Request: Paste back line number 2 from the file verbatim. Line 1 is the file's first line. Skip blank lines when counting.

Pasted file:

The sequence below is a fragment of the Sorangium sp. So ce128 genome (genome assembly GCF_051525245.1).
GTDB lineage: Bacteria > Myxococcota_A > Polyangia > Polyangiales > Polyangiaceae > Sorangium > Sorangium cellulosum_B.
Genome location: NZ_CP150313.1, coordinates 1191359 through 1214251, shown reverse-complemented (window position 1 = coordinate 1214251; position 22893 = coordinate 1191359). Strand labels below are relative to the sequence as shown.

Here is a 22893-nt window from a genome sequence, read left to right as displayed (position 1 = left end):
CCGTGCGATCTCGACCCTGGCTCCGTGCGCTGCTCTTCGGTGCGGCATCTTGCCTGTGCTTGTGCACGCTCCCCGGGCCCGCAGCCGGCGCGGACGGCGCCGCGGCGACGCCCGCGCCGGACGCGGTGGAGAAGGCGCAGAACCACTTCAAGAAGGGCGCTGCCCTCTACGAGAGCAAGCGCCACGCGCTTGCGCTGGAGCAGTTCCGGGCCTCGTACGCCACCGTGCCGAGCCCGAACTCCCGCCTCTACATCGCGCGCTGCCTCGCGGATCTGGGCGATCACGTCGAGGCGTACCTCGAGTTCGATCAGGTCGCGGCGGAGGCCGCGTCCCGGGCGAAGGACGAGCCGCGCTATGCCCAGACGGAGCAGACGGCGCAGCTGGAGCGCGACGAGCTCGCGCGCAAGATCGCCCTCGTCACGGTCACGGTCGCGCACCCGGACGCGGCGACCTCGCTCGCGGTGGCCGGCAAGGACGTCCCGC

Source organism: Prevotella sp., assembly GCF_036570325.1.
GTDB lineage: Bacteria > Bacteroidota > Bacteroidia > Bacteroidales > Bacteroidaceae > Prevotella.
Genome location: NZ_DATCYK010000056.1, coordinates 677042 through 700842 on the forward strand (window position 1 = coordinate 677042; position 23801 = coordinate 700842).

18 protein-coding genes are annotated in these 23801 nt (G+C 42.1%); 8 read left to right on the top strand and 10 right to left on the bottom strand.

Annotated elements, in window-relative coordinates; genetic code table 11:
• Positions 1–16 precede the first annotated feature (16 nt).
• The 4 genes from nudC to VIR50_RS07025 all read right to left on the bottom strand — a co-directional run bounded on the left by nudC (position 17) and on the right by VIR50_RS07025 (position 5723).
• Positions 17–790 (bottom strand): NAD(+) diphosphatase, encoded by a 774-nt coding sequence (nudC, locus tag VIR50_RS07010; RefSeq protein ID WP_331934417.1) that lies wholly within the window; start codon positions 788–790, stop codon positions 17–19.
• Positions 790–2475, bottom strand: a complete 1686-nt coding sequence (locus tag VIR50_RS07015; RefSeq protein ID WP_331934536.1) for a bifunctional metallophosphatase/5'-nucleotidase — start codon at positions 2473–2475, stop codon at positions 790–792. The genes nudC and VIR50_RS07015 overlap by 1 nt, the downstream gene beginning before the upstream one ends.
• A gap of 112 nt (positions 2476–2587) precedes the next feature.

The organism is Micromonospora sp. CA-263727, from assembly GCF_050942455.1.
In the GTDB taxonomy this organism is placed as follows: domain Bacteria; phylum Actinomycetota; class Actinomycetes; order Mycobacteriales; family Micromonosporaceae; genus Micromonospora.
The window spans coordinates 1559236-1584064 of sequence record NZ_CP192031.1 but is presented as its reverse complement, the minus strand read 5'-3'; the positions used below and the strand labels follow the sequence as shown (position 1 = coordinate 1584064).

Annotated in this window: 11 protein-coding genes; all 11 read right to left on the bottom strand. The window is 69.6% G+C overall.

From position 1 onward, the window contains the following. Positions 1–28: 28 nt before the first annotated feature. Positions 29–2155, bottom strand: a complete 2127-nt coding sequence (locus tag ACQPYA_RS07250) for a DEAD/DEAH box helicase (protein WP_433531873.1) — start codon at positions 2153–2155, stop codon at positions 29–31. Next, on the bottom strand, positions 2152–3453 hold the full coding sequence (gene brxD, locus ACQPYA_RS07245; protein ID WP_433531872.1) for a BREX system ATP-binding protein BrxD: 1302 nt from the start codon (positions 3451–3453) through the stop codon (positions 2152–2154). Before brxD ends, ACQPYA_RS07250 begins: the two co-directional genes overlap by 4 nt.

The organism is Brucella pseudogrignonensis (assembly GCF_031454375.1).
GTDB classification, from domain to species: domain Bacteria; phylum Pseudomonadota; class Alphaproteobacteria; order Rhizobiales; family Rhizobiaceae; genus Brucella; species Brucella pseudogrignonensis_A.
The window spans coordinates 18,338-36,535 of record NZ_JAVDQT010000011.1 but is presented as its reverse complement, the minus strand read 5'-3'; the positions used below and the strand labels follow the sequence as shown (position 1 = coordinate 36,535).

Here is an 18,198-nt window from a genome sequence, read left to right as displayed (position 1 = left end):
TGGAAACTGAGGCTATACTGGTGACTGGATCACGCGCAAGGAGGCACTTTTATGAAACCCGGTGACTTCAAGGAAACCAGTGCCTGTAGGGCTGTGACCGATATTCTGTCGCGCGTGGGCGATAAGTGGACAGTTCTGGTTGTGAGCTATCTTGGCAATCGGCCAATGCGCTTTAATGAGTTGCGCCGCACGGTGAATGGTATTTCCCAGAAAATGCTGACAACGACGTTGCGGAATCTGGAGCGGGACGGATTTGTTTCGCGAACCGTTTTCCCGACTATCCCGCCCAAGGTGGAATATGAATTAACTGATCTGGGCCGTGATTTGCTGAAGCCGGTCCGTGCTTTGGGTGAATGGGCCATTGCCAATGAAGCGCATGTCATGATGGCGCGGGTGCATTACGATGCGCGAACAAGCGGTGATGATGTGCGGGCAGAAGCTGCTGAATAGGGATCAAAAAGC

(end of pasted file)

GTDB lineage: Bacteria > Myxococcota_A > Polyangia > Polyangiales > Polyangiaceae > Sorangium > Sorangium cellulosum_B.